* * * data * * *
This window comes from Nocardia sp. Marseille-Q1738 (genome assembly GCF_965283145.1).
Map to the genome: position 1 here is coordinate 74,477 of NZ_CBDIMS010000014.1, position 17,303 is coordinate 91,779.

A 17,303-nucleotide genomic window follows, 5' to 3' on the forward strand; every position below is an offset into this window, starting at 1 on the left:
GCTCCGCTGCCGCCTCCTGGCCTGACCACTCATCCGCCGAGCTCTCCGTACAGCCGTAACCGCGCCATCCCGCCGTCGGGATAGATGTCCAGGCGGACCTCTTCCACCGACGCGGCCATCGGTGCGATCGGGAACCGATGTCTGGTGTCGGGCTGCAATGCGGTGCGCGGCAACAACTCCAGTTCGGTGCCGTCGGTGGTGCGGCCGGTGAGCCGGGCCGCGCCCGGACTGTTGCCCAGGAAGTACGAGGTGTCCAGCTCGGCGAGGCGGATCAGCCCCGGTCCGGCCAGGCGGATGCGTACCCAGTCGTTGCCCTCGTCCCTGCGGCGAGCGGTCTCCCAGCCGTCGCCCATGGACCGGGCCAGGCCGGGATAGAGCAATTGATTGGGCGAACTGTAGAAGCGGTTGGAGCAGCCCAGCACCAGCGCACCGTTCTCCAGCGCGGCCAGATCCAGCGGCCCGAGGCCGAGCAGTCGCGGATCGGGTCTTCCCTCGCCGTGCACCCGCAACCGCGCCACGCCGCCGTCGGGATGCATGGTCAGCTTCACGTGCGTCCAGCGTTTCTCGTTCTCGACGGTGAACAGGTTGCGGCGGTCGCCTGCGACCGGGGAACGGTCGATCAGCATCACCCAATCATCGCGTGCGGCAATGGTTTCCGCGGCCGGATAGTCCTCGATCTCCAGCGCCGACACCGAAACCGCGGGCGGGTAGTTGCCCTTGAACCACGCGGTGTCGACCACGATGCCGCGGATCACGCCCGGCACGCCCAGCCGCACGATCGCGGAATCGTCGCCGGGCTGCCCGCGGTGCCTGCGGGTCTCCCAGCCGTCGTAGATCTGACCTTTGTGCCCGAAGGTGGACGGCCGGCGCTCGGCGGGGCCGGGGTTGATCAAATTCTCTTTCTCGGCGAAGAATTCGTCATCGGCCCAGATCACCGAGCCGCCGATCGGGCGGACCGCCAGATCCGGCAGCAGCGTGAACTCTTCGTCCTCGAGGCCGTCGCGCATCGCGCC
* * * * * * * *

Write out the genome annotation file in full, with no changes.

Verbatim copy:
This window comes from Nocardia sp. Marseille-Q1738 (genome assembly GCF_965283145.1).
Map to the genome: position 1 here is coordinate 74,477 of NZ_CBDIMS010000014.1, position 17,303 is coordinate 91,779.

A 17,303-nucleotide genomic window follows, 5' to 3' on the forward strand; every position below is an offset into this window, starting at 1 on the left:
GCTCCGCTGCCGCCTCCTGGCCTGACCACTCATCCGCCGAGCTCTCCGTACAGCCGTAACCGCGCCATCCCGCCGTCGGGATAGATGTCCAGGCGGACCTCTTCCACCGACGCGGCCATCGGTGCGATCGGGAACCGATGTCTGGTGTCGGGCTGCAATGCGGTGCGCGGCAACAACTCCAGTTCGGTGCCGTCGGTGGTGCGGCCGGTGAGCCGGGCCGCGCCCGGACTGTTGCCCAGGAAGTACGAGGTGTCCAGCTCGGCGAGGCGGATCAGCCCCGGTCCGGCCAGGCGGATGCGTACCCAGTCGTTGCCCTCGTCCCTGCGGCGAGCGGTCTCCCAGCCGTCGCCCATGGACCGGGCCAGGCCGGGATAGAGCAATTGATTGGGCGAACTGTAGAAGCGGTTGGAGCAGCCCAGCACCAGCGCACCGTTCTCCAGCGCGGCCAGATCCAGCGGCCCGAGGCCGAGCAGTCGCGGATCGGGTCTTCCCTCGCCGTGCACCCGCAACCGCGCCACGCCGCCGTCGGGATGCATGGTCAGCTTCACGTGCGTCCAGCGTTTCTCGTTCTCGACGGTGAACAGGTTGCGGCGGTCGCCTGCGACCGGGGAACGGTCGATCAGCATCACCCAATCATCGCGTGCGGCAATGGTTTCCGCGGCCGGATAGTCCTCGATCTCCAGCGCCGACACCGAAACCGCGGGCGGGTAGTTGCCCTTGAACCACGCGGTGTCGACCACGATGCCGCGGATCACGCCCGGCACGCCCAGCCGCACGATCGCGGAATCGTCGCCGGGCTGCCCGCGGTGCCTGCGGGTCTCCCAGCCGTCGTAGATCTGACCTTTGTGCCCGAAGGTGGACGGCCGGCGCTCGGCGGGGCCGGGGTTGATCAAATTCTCTTTCTCGGCGAAGAATTCGTCATCGGCCCAGATCACCGAGCCGCCGATCGGGCGGACCGCCAGATCCGGCAGCAGCGTGAACTCTTCGTCCTCGAGGCCGTCGCGCATCGCGCC